Tuesday, April 29, 2014

“Relic fever”

AN ACCIDENTAL traveler these past months, I’ve learned to quickly pass airport checks by putting my phone inside the bag and leaving home the scissors in my pencil pouch.

But there’s something in my jeans pocket that sometimes merits a probe by airport police.

In the most recent incident, the female security staff asked me about the bulge in my pocket. I showed her a small leather pouch, which she asked me to open.

I shook out the contents on my palm: a jade bi, a wooden cross on a string, a wooden rosary, a woven bracelet and a red handsewn pouch. The officer picked up the pouch.

When she pressed it, I knew she would hear inside the cloth the crackle of paper wrapped around powdery substance: incense blessed by a saint in a temple I visited with a friend.

But from the viewpoint of someone trained to spot guilt and crime, the substance could also be something else. This thought flashed quickly in my mind when the officer asked me to identify the red pouch.

I answered without dissembling: “anting-anting.” The officer instantly gave back the pouch and waved me through.

When I told my older son, he commented that it was a good thing the incident took place in the country, not overseas where an amulet would require more than a literal translation.

That exchange at the airport is intriguing on other levels. The officer and I are trained to be professionally speculative: she in the line of detection, I in academic and journalistic inquiry.

Yet, in the presence of “anting-anting,” we both reacted against type. A culture we shared was more powerful than education or discipline. A talisman against danger or misfortune, an “anting-anting” is an item so personal, some are even buried in people’s bodies to prevent loss, theft or contamination.

But what can be one person’s lucky charm may only be a fetish or idol to unbelievers. So perhaps it is not only accidental that many “anting-anting” are small enough to be hidden from sight or covered by clothing. Rebuking religion and science, amulets exist like the subconscious running beneath the surface of our avowed beliefs, the biases we repeat like a mantra, we no longer question them.

Yet, these seemingly contradictory streams are more parallel than divergent. Occasionally, these streams even coalesce. The twin canonization today has brought relics into focus. “Relic fever,” particularly for anything associated with John Paul II, started long before news broke out about his canonization. The Associated Press reported that the Vatican fueled the boom as soon as he was beatified in 2011 although the tradition is to venerate an item as a relic when it came into physical contact with or was physically part of a saint.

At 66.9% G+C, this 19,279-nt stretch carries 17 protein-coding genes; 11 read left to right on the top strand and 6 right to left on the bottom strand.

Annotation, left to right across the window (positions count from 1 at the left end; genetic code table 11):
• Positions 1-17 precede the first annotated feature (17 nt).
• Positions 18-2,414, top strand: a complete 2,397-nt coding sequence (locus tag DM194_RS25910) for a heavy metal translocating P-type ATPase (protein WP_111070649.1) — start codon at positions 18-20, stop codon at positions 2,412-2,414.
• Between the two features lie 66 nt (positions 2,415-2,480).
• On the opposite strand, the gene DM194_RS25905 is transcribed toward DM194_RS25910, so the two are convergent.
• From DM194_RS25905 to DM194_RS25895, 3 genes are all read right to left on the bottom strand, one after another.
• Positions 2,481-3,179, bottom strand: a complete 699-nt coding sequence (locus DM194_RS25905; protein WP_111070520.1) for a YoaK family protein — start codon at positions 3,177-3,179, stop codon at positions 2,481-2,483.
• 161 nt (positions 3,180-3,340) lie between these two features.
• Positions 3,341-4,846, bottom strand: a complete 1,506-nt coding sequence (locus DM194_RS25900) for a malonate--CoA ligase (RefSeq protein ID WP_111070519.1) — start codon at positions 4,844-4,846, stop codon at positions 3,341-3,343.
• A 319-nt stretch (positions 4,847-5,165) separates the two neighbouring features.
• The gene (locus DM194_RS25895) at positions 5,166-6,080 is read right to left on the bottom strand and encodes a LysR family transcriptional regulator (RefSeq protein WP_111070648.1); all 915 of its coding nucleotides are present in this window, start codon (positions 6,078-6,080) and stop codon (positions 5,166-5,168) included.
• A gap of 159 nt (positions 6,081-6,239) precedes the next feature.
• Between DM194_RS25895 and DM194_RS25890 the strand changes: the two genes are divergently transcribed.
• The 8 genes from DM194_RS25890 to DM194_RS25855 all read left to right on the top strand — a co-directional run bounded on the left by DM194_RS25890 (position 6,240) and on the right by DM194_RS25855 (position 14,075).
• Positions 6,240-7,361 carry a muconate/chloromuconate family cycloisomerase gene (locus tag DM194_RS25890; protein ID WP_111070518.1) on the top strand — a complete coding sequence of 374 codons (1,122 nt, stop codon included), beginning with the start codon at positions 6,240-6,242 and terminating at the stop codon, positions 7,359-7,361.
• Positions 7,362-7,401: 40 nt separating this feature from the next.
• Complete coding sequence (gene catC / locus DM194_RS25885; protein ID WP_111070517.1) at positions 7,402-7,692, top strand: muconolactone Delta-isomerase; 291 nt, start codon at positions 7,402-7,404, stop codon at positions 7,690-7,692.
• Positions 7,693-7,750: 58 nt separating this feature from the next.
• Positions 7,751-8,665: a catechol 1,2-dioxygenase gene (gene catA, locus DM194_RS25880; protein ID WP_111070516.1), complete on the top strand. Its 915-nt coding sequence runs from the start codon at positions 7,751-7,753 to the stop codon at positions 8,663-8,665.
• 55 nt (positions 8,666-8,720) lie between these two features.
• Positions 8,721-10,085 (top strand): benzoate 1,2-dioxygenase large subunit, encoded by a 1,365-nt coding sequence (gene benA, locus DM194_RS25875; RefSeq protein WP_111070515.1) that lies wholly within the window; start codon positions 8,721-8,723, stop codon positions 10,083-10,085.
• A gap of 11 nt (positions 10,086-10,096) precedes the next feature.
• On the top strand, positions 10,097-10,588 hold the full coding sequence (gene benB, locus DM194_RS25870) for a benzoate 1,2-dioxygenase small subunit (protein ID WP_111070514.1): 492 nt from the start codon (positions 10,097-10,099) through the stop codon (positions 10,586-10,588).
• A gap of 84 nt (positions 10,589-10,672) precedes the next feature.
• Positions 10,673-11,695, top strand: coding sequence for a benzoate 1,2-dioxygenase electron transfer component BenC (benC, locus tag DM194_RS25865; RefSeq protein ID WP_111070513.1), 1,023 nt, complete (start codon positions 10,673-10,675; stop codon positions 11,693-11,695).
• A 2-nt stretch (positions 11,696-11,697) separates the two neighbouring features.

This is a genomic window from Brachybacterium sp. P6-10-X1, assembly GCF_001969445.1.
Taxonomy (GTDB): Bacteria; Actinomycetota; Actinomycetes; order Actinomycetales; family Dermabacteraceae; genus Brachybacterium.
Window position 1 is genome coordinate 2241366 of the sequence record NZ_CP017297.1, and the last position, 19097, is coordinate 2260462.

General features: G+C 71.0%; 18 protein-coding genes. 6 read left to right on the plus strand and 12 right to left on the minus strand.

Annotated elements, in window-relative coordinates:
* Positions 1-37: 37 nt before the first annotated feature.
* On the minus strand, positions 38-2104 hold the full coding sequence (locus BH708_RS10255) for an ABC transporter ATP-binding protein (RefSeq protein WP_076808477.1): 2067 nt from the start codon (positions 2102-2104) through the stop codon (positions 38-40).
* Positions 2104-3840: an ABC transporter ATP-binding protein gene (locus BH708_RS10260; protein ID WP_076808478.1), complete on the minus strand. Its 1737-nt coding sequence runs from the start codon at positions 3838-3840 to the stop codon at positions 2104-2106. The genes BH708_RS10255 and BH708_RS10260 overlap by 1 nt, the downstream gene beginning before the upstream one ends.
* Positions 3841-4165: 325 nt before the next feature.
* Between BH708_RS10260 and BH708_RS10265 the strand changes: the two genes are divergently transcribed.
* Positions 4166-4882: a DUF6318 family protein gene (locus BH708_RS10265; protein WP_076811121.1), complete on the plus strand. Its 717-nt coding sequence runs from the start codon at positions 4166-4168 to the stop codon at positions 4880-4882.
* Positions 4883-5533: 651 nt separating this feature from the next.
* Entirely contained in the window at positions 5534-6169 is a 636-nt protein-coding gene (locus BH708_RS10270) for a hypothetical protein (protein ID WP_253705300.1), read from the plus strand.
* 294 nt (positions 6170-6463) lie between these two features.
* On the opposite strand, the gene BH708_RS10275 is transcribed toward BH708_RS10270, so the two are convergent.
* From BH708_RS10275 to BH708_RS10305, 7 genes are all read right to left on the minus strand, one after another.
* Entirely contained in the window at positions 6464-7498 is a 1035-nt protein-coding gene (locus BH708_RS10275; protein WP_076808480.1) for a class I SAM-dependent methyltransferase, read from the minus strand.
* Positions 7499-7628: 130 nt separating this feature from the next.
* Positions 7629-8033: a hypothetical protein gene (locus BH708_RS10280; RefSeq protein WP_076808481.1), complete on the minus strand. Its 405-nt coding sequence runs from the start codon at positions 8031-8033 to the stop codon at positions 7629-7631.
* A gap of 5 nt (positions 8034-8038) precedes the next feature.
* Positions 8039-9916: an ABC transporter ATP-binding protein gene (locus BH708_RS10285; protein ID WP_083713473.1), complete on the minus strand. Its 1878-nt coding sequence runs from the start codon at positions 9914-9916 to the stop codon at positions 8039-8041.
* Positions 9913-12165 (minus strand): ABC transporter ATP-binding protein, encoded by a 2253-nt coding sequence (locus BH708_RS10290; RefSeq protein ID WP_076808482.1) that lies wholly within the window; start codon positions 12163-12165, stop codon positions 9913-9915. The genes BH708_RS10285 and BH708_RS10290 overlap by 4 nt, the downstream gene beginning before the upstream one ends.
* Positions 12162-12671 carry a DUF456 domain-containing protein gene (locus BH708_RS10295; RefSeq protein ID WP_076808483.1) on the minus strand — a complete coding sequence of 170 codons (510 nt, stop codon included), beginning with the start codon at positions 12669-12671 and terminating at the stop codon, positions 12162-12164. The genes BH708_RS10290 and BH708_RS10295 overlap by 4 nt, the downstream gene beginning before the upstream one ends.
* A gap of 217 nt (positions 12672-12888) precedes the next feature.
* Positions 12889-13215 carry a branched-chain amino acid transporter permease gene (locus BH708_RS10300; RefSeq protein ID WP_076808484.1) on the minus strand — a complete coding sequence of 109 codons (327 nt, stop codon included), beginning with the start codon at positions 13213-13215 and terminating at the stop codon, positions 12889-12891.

John Paul II, reportedly the “world’s first globe-trotting pope,” left many mementoes associated with him in his travels. Watching in 2013 a TV report about the plate, utensils and table napkin that is displayed, unwashed, in a Manila restaurant where John Paul II dined on fish and shrimp during his 1995 visit, the uncle mumbled to me, “Kalokohan,” a judgment he must have passed not so much on questionable hygiene as much as on the inexplicable encroachments of faith on reason.

Umberto Eco wrote in his novel, “The Name of the Rose,” about a saint whose foreskin pieces were venerated in so many monasteries in Europe, a monk speculated that if all these relics were put together, the saintly organ would be as high and prodigious as the Tower of Babel.

Throughout the ages, skepticism hardly threatens belief perhaps because it is human and universal to seek a prop for invincibility, some shelter, no matter how flimsy or insubstantial, from the unknown. When the Basilica Minore del Sto. Niño belfry toppled during the October 2013 earthquake, many of the faithful asked those guarding the area to give them pieces of the rubble in exchange for snacks or meals.

Recently, a friend showed me a piece of grey rock, part of the belfry and the 1735 construction in hard stone. He said it was given to him by a friend vending outside the Basilica. He keeps the rock inside a leather pouch that was the scrotum of a kangaroo, one of those legally harvested in Australia to prevent overpopulation.

Before my friend explained, I was curious about the leather pouch but not the rock. When I knew, I gave back his “anting-anting”. No more explanations needed. Some things, like faith, are personal.

(mayette.tabada@gmail.com/ mayettetabada.blogspot.com/ 09173226131)

* First published in Sun.Star Cebu’s April 27, 2014 issue of the Sunday editorial-page column, “Matamata”

Monday, April 21, 2014

The Passion

PAYING a Holy Week visit to churches puts me in mind of visiting a house full of ghosts.

I dropped by St. Joseph Patriarch Parish in Mabolo on Holy Tuesday. A choir was practicing and carpenters were carrying on. A few people were in the pews.

What gave the church an air of abandonment were the bolts of purple cloth draped to cover statues and crosses. Used to addressing my prayers to a human-like visage, it is disconcerting to see the familiar icons sheathed from view.

Every person lives with ghosts. Some are even comfortable enough to talk to them as when they were still alive. However, when the ghosts go away without explanation, what can the living do?